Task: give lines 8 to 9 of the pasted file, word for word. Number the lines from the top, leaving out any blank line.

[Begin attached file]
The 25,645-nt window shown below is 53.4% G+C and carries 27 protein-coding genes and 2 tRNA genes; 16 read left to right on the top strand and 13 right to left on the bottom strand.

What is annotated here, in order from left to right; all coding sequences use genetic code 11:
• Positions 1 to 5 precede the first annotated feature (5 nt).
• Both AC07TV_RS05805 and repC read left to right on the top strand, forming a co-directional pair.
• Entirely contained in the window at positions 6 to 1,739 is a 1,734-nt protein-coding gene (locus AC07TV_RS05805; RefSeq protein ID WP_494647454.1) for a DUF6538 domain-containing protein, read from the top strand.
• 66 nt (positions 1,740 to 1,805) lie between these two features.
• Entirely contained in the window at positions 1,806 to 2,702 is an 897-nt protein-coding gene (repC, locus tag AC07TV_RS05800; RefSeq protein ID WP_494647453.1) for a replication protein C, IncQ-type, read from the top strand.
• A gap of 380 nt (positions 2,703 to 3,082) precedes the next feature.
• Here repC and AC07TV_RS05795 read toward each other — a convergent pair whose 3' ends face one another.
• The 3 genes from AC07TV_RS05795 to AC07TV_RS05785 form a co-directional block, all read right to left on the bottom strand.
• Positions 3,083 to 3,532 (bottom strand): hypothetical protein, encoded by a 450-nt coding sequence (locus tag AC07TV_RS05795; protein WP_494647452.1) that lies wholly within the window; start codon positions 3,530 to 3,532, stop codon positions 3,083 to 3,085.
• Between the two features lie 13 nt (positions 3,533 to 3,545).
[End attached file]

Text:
• A gap of 380 nt (positions 2,703 to 3,082) precedes the next feature.
• Here repC and AC07TV_RS05795 read toward each other — a convergent pair whose 3' ends face one another.